why do we need bees to pollinate

The vast majority of plant species-- almost 90%, in fact-- rely on pollinators to reproduce. Pollination is the process by which pollinators help plants to produce fruit (technically anything with seeds on the inside, so that includes things we normally think of as vegetables, like cucumbers, green beans and tomatoes) by transporting pollen from one flower to another. There are approximately 200,000 different species of animals around the world that act as pollinators. Of these, about 1,000 are vertebrates, such as birds, bats, and small mammals, and the rest are invertebrates, including flies, beetles, butterflies, moths, and bees. Pollinators provide pollination services to over 180,000 different plant species. Pollinators help plants survive, and plants:
Produce Б of our food supply by giving us countless fruits, vegetables, and nuts Provide б of the worldБs oils, fibers (such as the cotton used to make clothes), and other raw materials Absorb CO2, counteracting global climate change Globally, pollinators are responsible for pollinating more than 1,200 crops. 87 of the leading 115 food crops, or about 75%, depend on pollinators. Every year, pollinators contribute more than $217 billion to the global economy, and $24 billion to the US economy. If we consider the indirect products of plants, such as milk and beef from cows fed on alfalfa, the value of pollinator services in the US would increase to an incredible $40 billion. Honey bees are among the most numerous and efficient pollinator species in the world.


Considering that the average honey bee can visit more than 2,000 flowers in one day, these bees greatly increase the chances of a plant producing a fruit or vegetable. Honey bees are the species most commonly used as commercial pollinators in the US. They are managed and used to pollinate over 100 crops grown in North America, and contribute $15 billion to the US economy every year. Many crops, such as almonds, which contribute $4. 8 billion to the US industry each year, rely on honey bees for more than 90% of their pollination. But honey bees donБt only pollinate crops-- they also pollinate wild and native plants, thus contributing to all the environmental and societal benefits attributed to pollinators in general above. Honey bees are clearly vital parts of our ecosystem, acting as highly efficient pollinators of our food crops as well as for wild flora. We need bees to keep our crops and earth healthy, but in recent years their numbers have been decreasing by the billions. This decline has been linked to several factors, including parasites such as varroa mites, which bite bees and infect them with fatal viruses, the use of pesticides which poison bees, and monoculture farming, which prevents them from having a varied diet. Last year, in 2016, 44% of managed beehives in the US died. The number of managed honey bee colonies in the United States has declined steadily over the past 60 years, from 6 million colonies (beehives) in 1947 to 4 million in 1970, 3 million in 1990, and just 2. 5 million today.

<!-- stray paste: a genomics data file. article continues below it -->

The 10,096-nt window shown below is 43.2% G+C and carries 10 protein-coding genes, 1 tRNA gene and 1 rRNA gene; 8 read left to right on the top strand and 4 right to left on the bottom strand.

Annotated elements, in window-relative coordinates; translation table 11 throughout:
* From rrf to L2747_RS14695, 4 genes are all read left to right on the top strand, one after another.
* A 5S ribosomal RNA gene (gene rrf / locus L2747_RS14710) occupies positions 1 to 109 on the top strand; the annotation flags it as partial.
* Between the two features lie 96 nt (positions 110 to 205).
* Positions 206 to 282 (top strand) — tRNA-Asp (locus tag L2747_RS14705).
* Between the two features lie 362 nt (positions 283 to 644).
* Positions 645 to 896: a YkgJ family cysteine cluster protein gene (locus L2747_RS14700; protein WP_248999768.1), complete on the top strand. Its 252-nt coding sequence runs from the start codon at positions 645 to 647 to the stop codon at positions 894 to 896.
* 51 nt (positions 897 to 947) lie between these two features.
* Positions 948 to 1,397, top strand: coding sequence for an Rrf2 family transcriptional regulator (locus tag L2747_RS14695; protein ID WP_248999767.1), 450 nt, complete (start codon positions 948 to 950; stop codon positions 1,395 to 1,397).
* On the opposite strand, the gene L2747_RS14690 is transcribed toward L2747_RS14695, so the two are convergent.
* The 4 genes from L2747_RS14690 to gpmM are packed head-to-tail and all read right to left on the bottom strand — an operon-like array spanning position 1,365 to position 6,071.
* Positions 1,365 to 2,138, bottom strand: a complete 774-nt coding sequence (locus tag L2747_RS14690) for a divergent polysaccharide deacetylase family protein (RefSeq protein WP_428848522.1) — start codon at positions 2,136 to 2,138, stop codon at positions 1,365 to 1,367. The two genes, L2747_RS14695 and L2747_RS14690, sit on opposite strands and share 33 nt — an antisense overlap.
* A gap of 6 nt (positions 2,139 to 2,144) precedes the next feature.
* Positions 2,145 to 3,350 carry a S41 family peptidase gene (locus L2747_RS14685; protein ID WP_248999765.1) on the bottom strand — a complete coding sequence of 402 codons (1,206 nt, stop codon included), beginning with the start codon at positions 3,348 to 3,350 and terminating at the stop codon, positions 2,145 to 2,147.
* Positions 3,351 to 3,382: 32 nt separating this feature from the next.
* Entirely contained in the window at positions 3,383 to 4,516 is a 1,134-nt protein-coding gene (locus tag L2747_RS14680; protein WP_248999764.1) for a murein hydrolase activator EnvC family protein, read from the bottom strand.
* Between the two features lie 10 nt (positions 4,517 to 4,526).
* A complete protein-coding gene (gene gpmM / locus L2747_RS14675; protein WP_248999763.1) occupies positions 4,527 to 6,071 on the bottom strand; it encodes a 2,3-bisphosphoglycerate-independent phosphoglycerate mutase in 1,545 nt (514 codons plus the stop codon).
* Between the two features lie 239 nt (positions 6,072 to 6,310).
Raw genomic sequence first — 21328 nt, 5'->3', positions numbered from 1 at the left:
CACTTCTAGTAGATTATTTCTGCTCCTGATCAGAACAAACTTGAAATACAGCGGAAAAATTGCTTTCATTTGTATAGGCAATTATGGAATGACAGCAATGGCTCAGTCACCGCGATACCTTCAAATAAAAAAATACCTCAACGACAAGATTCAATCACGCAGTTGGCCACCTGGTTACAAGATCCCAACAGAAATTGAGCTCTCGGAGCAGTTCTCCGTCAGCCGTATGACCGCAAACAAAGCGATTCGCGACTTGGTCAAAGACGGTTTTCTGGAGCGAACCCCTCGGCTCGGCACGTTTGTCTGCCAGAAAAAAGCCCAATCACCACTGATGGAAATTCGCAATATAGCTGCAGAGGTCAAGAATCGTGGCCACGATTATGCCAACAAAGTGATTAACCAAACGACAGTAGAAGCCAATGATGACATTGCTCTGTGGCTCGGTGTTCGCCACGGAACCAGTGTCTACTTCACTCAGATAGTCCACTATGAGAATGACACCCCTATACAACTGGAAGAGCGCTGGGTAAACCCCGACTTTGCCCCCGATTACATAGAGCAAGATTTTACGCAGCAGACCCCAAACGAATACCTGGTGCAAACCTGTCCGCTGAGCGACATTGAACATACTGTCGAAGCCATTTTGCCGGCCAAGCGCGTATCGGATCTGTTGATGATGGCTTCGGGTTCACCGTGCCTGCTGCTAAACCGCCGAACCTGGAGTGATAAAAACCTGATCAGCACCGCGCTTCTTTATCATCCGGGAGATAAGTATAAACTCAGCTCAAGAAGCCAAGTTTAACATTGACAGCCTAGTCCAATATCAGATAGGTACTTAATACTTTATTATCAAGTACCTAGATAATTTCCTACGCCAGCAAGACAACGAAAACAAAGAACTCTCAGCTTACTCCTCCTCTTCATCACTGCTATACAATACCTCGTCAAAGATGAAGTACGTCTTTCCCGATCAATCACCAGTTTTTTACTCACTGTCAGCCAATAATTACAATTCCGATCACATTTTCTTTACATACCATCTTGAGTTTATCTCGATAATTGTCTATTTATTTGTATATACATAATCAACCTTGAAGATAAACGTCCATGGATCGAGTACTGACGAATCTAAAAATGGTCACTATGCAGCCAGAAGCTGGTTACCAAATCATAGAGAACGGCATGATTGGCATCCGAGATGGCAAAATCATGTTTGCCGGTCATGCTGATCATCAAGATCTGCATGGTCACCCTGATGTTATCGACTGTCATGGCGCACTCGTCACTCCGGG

Overwintering loss rates have increased from the historical rate of 10-15% to approximately 30%, and beekeepers have collectively lost approximately 10 million beehives. Did you know that there are 4,000 different bee species native to North America? These bees vary widely, from cuckoo bees to bumble bees. Some are smaller than an eighth of an inch, while others are more than an inch long. They range in color from metallic green or blue to dark brown or black to striped red or orange. Native bees are often overlooked because they aren't domesticated, or because some of them don't look like "traditional" bees (fuzzy, black and yellow). But these bees are the original residents of North America, who quietly and industriously pollinate our crops side by side with the honey bee. Native bees might not spend much time in the spotlight, but they make a huge contribution to our environment and our economy. In 2009, the crop benefits from native insect pollination in the United States were valued at more than $9 billion dollars. Sadly, native bees are struggling just as much as honey bees. Many species are endangered, and a few have already gone extinct. The factors that harm managed honey bees also harm wild bees, such as parasites, pathogens, and poor nutrition due to monoculture farms. A study published by the National Academy of Sciences last year found that wild bees may be disappearing in CaliforniaБs Central Valley, the MidwestБs corn belt, the Mississippi River Valley and other key farm regions.


Between 2008 and 2013, modeled bee abundance declined across 23% of US land area. Now more than ever we must find new and innovative ways to protect these national treasures and preserve the balance of our ecosystem. Where would we be without bees? As far as important species go, they are top of the list. They are critical pollinators: they pollinate 70 of the around 100 crop species that feed 90% of the world. Honey bees are responsible for $30 billion a year in crops. That s only the start. We may lose all the plants that bees pollinate, all of the animals that eat those plants and so on up the food chain. Which means a world without bees could struggle to sustain the global human population of 7 billion. Our supermarkets would have half the amount of fruit and vegetables. It gets worse. We are losing bees at an alarming rate. Possible reasons include the loss of flower meadows, the crab-like varroa mite that feasts on their blood, climate change, and use of pesticides. How close are we to losing our bees? Earth Unplugged s Maddie Moate explains all. For more videos subscribe to the Earth Unplugged channel on YouTube. If you would like to comment on this video or anything else you have seen on Future, head over to our Facebook or Google+ page, or message us on Twitter.

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